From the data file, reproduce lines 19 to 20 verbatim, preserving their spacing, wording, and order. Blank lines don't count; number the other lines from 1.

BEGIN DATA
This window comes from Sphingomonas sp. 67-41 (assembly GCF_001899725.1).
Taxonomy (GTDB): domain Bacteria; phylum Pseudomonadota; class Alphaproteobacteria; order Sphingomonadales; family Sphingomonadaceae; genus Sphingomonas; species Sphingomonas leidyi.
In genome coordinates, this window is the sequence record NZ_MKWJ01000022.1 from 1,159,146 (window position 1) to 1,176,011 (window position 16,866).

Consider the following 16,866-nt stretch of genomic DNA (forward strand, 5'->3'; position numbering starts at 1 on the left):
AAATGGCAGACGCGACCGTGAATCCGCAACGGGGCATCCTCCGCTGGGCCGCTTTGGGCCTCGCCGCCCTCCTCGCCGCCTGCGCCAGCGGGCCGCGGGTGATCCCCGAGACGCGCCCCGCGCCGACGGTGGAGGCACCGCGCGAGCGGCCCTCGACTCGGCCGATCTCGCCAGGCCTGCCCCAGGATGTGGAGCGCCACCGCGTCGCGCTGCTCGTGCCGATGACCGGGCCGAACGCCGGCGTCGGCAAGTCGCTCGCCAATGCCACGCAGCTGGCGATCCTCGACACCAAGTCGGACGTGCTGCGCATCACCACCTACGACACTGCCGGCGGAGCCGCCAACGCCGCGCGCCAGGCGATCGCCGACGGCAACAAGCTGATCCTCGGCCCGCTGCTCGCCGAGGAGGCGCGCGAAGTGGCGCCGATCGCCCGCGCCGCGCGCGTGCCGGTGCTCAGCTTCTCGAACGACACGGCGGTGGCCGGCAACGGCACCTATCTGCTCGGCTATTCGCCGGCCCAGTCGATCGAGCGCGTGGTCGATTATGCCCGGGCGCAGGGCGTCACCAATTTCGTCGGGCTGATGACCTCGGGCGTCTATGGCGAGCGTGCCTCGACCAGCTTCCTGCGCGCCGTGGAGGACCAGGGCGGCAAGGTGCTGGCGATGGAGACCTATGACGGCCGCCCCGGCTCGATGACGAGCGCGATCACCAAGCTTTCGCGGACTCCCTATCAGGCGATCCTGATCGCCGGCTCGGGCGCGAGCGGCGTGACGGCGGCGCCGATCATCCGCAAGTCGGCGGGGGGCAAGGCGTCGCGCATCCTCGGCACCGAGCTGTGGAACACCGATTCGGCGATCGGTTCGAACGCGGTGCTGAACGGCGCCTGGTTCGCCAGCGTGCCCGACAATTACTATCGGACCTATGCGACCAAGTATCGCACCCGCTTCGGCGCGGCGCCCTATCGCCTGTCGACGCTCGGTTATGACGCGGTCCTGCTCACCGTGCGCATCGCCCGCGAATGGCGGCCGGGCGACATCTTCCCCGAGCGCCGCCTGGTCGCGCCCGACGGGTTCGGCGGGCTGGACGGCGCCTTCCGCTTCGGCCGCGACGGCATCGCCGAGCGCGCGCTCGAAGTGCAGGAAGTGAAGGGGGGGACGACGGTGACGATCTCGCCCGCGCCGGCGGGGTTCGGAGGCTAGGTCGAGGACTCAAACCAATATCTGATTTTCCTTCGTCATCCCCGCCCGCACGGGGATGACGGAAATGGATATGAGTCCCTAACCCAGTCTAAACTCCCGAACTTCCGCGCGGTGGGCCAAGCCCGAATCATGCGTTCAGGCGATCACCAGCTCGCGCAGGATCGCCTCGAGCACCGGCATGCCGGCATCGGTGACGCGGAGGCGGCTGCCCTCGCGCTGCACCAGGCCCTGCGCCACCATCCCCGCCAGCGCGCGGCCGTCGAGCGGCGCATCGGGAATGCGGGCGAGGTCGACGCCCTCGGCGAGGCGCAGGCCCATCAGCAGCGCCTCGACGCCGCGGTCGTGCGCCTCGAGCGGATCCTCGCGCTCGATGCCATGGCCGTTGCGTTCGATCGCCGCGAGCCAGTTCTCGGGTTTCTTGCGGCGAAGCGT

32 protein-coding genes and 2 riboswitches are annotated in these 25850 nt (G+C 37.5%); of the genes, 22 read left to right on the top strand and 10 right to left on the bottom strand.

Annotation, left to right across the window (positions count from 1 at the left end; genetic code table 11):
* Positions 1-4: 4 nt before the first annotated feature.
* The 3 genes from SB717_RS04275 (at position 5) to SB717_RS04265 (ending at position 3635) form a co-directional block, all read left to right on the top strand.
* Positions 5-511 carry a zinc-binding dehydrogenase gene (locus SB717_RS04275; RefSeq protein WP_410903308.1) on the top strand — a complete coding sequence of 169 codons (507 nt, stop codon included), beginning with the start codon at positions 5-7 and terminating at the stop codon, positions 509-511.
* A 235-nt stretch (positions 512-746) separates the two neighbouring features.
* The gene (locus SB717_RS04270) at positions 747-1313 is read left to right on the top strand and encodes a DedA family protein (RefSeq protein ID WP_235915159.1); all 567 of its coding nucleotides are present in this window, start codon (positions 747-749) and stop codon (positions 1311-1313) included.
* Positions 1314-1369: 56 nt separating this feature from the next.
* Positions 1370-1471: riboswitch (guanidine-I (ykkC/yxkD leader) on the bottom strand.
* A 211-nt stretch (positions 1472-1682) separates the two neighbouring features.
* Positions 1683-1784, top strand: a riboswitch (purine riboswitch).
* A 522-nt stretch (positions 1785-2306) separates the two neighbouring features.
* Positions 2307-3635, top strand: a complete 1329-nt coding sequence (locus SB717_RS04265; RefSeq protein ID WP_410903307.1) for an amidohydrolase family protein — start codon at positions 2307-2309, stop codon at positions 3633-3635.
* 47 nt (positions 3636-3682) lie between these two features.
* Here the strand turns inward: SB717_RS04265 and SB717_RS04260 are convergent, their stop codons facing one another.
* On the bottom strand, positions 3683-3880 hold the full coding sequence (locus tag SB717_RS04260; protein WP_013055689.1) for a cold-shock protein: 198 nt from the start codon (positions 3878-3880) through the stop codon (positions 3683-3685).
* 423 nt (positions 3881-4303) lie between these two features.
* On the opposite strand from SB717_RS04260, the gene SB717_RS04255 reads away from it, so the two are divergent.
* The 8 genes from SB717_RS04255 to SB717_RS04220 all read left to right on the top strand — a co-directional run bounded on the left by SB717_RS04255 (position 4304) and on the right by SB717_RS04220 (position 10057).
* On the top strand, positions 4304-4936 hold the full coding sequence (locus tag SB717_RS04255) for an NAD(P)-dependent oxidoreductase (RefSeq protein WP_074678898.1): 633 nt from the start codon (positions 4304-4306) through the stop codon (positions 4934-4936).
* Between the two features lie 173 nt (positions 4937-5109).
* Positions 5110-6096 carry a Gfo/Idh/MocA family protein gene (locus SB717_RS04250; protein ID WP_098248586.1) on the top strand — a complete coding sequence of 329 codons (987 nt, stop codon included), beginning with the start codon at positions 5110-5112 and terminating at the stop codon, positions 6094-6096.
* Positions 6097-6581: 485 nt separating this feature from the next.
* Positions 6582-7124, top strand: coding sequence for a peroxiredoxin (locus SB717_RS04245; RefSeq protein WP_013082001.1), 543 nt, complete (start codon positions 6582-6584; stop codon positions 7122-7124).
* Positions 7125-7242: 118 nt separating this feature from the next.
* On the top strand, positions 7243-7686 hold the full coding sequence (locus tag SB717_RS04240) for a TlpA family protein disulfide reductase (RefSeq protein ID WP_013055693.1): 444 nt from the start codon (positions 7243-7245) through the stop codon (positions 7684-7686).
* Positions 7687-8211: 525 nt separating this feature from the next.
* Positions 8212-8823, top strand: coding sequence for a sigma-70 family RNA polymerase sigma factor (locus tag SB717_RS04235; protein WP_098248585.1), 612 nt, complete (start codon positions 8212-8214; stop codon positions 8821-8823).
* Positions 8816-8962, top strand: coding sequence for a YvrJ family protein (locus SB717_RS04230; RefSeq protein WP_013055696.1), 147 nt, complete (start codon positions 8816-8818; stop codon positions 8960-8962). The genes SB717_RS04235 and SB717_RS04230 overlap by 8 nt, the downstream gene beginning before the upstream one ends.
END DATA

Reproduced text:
* 47 nt (positions 3636-3682) lie between these two features.
* Here the strand turns inward: SB717_RS04265 and SB717_RS04260 are convergent, their stop codons facing one another.